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SHEILA's BLOG

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MY ANNUAL COLD

13 September 2005

The only person in the world, it seems, who doesn't get concerned when I develop my annual cold is my mother.

Not that she's not a caring, concerned mother.  She's the one who brought me hot milk in the middle of the night, smoothed out my sheets in the daytime, pinned bags to the side of my bed for used tissues, ran to the library to get me things to read, and murmured comforting words as she placed her cool hand against my brow.

But she's known me all my life and she knows that when I get sick, there is nothing effective to be done, no medicine that will work, and that even if I sound like I'm at death's door, that's just the way I get and I'll eventually get over it.

And so, thanks go a large dog, who shall remain nameless, who made me leap up at 3 a.m. to call her back inside when she went chasing some unseen ghost and barking her fool head off, I sit here, huddled over a computer keyboard, soggy tissue in one hand, fire shooting through my lungs every time I cough, watery eyes, and aching muscles and I have to admit defeat:

I have a cold.

My annual (or semi-annual, or bi-annual, depending on the year) cold always starts out the same way.  An innocent little sneeze, an itchy nose, and the barest hint of a cough which comes from the tip top of my lungs.  It's the "tip top of my lungs" which is the dead give-away.  If it's a cough that originates in my throat, I can pretty much ignore it.  But there's that tell-tale lung involvement that lets me know I'm in for it.

Oh, I play the game.   Vitamin C, fluids, rest, and cold medicines, but all are useless.  It matters not whether I dose myself with every concoction a pharmacist or an herbalist can come up with, or do nothing.  It still runs exactly the same.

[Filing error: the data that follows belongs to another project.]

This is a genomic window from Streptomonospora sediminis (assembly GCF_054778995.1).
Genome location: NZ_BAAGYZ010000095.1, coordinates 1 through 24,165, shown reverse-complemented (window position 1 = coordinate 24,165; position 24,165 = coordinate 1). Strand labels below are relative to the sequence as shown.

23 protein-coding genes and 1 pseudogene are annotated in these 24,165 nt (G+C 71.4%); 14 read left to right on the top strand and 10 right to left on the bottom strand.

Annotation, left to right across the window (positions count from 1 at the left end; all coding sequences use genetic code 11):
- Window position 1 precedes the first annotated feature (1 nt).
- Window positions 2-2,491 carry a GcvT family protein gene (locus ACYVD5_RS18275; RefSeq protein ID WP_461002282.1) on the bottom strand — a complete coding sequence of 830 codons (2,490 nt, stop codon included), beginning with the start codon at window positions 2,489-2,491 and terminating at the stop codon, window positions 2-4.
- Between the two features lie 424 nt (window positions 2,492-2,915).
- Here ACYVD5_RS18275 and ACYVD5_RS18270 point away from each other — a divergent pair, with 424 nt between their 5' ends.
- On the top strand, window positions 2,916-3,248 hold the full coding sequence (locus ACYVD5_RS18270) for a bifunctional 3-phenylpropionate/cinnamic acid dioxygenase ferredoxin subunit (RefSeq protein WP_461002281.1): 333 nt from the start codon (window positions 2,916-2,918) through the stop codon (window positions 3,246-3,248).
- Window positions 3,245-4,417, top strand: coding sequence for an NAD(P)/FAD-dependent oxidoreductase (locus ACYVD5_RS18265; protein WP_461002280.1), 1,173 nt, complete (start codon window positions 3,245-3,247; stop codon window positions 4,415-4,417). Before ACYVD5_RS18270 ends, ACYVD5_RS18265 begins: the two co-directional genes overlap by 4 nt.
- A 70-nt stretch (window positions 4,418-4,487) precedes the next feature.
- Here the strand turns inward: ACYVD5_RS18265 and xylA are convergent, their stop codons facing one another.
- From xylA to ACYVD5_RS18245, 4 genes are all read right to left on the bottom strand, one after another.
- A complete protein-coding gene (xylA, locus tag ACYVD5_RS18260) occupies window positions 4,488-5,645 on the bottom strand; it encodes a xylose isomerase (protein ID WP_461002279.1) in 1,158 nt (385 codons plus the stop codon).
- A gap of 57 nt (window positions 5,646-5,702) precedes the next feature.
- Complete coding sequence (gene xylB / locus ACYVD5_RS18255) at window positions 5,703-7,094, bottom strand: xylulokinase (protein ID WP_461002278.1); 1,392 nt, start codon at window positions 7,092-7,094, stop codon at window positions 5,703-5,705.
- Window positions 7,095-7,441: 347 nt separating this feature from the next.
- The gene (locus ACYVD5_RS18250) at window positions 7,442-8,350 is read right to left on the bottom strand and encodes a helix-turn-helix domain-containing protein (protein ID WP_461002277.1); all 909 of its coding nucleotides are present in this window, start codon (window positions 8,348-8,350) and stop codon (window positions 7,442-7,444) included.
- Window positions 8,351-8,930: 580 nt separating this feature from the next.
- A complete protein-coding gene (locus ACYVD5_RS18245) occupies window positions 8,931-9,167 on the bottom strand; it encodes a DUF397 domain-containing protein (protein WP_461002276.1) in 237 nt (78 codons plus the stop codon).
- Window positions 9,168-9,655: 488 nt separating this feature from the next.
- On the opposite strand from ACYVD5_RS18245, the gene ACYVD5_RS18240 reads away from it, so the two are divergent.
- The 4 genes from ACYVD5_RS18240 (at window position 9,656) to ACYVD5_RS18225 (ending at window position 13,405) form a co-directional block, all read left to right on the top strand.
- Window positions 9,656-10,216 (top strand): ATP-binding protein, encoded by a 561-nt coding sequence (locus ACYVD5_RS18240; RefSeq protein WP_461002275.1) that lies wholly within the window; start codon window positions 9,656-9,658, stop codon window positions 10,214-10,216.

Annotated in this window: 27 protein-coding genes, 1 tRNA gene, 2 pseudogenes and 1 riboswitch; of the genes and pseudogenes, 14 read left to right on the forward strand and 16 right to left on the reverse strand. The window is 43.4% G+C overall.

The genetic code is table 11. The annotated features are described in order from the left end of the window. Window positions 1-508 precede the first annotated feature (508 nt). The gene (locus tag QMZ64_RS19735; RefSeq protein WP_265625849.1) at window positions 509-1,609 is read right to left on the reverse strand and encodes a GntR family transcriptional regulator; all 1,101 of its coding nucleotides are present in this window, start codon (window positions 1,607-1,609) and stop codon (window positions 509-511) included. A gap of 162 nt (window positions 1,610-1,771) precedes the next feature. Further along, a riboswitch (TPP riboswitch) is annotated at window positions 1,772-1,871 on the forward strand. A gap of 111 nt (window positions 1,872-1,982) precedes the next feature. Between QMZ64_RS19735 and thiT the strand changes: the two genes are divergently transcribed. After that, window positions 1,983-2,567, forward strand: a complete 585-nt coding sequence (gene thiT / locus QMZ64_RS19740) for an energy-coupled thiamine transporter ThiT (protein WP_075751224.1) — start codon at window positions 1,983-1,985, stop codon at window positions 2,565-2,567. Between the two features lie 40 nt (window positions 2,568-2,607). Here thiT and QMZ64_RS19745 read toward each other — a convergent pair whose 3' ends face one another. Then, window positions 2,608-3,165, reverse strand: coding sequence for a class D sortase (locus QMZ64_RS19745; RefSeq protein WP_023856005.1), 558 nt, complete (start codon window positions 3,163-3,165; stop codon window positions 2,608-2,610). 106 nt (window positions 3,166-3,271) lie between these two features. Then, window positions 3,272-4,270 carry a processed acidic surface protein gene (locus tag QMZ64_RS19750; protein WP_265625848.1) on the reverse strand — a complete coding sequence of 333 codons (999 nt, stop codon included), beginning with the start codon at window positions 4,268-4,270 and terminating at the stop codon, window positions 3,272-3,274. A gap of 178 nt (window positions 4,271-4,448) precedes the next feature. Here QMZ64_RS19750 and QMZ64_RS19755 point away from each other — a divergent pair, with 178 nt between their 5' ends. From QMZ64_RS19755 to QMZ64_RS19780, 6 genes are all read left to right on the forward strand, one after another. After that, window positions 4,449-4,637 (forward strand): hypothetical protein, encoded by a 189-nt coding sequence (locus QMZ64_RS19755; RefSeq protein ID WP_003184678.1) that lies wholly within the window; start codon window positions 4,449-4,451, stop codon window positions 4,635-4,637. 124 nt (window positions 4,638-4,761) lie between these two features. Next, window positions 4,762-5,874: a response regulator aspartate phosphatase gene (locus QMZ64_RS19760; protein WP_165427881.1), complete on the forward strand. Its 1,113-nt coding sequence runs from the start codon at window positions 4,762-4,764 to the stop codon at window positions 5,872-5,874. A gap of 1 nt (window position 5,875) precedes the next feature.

I can stave off symptoms for two days and feel pretty smug about it.  ("Yes, I really should remember to take cold medicines--they really do work")  But on the third day, the nasty little cold bugs move into my lungs and start hanging pictures and rearranging the furniture and laughing at my feeble attempts to put up "no vacancy" signs.

By day #3, with or without medication, my lungs are on fire and I regret not having stock in the Kimberly-Clark Corporation.

The dogs are also delirious, because inevitably they will find used Kleenex on the floor and tear it to shreds.  It seems their favorite snack is soggy Kleenex.  No accounting for taste.

So then I have two or three days of feeling pretty much like shit and doing a lot of moaning and groaning, but trying to be brave about it, like the good little soldier I am.

And by day four, most of the symptoms have pretty much run their course.

Except the cough.

By now the cough is horrible.  It will come from the depths of my lungs and people give me a wide berth when I go out in public.

Friends offer me advice on what to take for my cough.

Dr. G once fixed me this fairly good-tasting concoction of which honey was the main ingredient, I believe.   Didn't do a damn thing for my cough, but I gained a couple of pounds from drinking it liberally, as he ordered me to do.

The cough will linger just long enough to make people wonder if I shouldn't go in for an x-ray to make sure that I'm not in end-stage lung cancer or something.

And then just about when everyone has decided that I have a death wish because I refuse to go to a doctor, it starts to get better.  A little.

Slowly, slowly, slowly, I begin to cough a little less, to produce less gunk when I cough, and to start to sound more normal again.

Of course the "sitting at death's door" actually only lasts two days, the two days when I don't really sound very bad, so nobody brings me chicken soup or stops by to make sure I'm still alive.

By the time The Cough takes over, I'm actually pretty much back to normal, except for a bladder that likes to explode when I get into a coughing fit.

So I'm sitting here at death's door, at 3 a.m., cursing the dog and wondering if I'll be able to get back to sleep, since I've already had about 8 hours of sleep because I went to sleep early because I had a cold.  And I know that "The Cough" is only a few days off.  I also know that no matter how much medicine I've pumped down my gullet in the last two days, it has really done nothing, but at least it felt like I was doing something constructive.

I realize that I'm sitting in a dry house, with plenty of potable water, food to eat, and a nice warm blanket to sit under while I distract myself with news reports of the displaced persons from the Gulf area on TV.

But allow me a passing bit of self-pity as I give a little shiver, place the back of my hand dramatically to my fevered brow, and swoon--just a bit.

I have a cold, you see.

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